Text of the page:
(Hopefully) good sports essays and observations for good sports by a guy who tries (and can sometimes fail) to be a good sport.


Not much to tell.

Add to Technorati Favorites

Tuesday, January 29, 2013

"I Played Football So You Don't Have To."

Think about that quote.  And then, depending on how old you are, think about the days when boxing was one of the most popular sports and you heard that refrain from boxers.  That fighting was their way out of bad situations, so they fought so that their families could have a better life.  If you're old enough, you'll remember the discourse.

Fast forward to current times and what President Obama said in his interview with New Republic regarding whether, if he had a son, he'd encourage him to play football.  Obama, in essence, said that he worried that the game wasn't safe enough.  Predictably, many NFL players have said that they would encourage their kids, that it's a great game, either builds or reveals character, that they didn't sign up for tennis.  But one of the greatest of the current generation agrees with the President.  And the quote in the headline, pretty much (I might not have gotten it verbatim) is his.

Future Hall of Fame safety Ed Reed of the Baltimore Ravens.

It's certainly a memorable one.  And a powerful one.  It's a statement, in essence, to his son, whom he won't encourage to play football. 

And that speaks volumes.  Because aside from the glory, not everyone makes big money.  Not everyone is set for life.  Most NFL players have careers of 3.5 years or less.  Many end up broke, divorced or depressed within five years after their careers end.  Many notables end up with serious health issues, including mental health issues, either at a young age (a University of Pennsylvania football player who took his own life a few years ago -- post-mortem tests indicated the type of brain diseases found in people like former Eagles' safety Andre Waters, who took his own life in his late forties), middle age (Junior Seau) or old age (such as, among many others, former Colts' tight end John Mackey. 

It isn't easy to figure out why everyone chooses a profession.  Do you do it because it's glamorous, lucrative, it's what your father and his father did, someone said you were good at it or should try it, someone you admired did it, it was the best alternative, what have you?  But beneath the pageantry and the glamorous year is a significant amount of wreckage, the detritus of an American culture that doesn't always account for the damage in preparation for, or after, the glorified events take place, especially football. 

John Adams once said something to the effect that one should teach his children to be doctors and lawyers and teachers so that their children can be artists and musicians.  Perhaps Ed Reed is thinking along similar lines -- do the job that you can make the most money at -- no matter how tough -- so that you can provide better, less violent opportunities for your kids.  Funny, because perhaps while many lawyers might fantasize what it might be like to be an NFL player, perhaps one NFL player is hoping that his son takes a job that involves indoor work without heavy lifting.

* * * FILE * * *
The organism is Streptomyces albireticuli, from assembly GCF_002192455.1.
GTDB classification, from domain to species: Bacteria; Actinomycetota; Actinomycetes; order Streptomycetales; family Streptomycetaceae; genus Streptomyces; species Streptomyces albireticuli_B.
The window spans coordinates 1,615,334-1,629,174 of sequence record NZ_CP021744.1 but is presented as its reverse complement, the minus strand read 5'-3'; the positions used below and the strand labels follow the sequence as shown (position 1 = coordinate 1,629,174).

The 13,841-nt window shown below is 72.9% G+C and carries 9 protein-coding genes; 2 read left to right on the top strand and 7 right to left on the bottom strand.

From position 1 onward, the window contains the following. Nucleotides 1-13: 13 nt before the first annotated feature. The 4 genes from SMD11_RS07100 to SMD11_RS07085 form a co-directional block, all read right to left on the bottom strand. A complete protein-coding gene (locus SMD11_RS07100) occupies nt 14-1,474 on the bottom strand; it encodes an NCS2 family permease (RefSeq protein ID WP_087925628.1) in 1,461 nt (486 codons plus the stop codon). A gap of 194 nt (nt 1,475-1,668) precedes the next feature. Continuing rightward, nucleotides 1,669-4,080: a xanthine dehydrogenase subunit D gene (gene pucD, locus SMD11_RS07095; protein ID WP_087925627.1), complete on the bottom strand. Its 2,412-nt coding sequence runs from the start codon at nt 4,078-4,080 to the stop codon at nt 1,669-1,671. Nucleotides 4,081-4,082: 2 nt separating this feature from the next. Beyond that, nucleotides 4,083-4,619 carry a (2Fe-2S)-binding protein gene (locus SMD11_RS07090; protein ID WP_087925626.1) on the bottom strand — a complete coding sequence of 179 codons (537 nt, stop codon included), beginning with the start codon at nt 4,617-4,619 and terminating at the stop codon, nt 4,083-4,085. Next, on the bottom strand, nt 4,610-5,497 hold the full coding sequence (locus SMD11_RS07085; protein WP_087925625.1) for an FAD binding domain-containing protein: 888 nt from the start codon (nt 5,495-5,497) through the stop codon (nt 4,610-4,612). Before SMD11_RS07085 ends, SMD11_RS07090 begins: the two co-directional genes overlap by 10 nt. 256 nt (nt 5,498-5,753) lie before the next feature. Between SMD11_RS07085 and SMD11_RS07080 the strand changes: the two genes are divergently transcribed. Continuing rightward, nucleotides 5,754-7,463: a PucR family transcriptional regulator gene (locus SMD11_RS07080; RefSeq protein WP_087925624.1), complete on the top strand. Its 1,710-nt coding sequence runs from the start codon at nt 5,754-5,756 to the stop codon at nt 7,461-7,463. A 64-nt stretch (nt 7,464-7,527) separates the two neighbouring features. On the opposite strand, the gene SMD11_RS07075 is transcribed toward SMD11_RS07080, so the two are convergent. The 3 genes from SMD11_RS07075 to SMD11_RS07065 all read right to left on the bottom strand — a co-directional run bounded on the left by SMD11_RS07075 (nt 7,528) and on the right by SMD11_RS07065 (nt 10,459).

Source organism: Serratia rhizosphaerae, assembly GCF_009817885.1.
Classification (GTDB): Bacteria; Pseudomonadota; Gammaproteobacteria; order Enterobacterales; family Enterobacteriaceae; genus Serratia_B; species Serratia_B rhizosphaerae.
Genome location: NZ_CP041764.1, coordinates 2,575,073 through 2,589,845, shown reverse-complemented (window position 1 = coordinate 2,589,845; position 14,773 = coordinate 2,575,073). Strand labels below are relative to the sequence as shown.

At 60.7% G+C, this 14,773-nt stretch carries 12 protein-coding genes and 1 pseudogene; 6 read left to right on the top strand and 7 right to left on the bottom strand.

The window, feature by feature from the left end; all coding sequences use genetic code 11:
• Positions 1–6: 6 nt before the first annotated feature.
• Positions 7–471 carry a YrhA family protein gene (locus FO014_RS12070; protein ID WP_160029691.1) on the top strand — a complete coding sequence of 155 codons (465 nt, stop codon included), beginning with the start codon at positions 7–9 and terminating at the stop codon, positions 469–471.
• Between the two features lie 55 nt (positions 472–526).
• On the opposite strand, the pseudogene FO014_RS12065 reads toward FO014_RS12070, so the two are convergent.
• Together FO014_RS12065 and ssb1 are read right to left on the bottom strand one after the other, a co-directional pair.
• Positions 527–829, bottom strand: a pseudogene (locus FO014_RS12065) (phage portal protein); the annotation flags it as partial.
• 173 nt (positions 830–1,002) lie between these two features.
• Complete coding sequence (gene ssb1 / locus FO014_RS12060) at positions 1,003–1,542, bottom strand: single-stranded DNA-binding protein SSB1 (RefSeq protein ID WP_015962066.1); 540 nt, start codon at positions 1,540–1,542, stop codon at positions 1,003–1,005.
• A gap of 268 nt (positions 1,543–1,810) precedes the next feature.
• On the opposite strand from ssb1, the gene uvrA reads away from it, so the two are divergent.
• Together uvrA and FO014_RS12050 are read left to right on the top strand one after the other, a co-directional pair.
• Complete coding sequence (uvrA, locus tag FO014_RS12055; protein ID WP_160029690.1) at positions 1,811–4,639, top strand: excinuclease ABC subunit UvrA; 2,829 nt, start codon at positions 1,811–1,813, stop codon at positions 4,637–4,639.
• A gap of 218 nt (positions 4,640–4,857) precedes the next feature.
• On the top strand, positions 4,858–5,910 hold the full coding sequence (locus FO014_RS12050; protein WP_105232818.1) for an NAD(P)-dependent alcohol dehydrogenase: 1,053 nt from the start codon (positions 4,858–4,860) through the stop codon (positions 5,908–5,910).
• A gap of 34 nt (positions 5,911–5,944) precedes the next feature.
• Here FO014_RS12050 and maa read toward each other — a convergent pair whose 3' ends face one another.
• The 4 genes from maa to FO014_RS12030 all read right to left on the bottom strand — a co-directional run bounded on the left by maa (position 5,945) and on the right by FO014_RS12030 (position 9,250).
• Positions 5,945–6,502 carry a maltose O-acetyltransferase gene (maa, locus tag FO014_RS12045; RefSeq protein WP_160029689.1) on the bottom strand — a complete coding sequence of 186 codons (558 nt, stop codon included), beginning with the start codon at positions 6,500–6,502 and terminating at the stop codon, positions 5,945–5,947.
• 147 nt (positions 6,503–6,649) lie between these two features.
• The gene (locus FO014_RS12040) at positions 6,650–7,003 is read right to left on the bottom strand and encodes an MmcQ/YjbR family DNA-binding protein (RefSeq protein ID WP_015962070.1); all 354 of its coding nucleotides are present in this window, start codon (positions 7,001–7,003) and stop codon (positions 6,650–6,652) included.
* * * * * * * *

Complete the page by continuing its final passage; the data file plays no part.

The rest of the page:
Back to the issue at hand -- the violent nature of the game.  The purists decry the "new" rules, saying that football is becoming touch football, too offense-oriented, and that defenders cannot hit anyone any more.  The challengers contend that how can we glorify a sport that has left so much visible human wreckage with the potential to leave a lot more (because many current and former players have not manifested symptoms of brain decay)?  Give the President credit for underscoring an important set of facts that probably hasn't gotten the full attention that it deserves, precisely because the American viewing public doesn't want to acknowledge that there's a flip, ugly side to their favorite game.  But the facts will persist, and they probably will increase. 

And then how will we feel when the neighborhood kid we coached in little league baseball shows up outside the local convenience store in his mid-twenties acting weird, unable to finish college or hold a job, because he gave the town glory on Friday nights?  Will we offer him a ride, a meal, a place to live?  Or will we walk by, nod, and thank our lucky stars than when our boys asked to play football, we had the sense to say no, or that our boys weren't interested. 

This issue goes far beyond the NFL and into the local ranks.  That there are no easy answers doesn't mean that there isn't a problem.

Just ask the several thousand or so NFL players who are suing the league in federal court because of their physical and mental problems, which, they argue, derive from their having played football at the highest level. 


Post a Comment

<< Home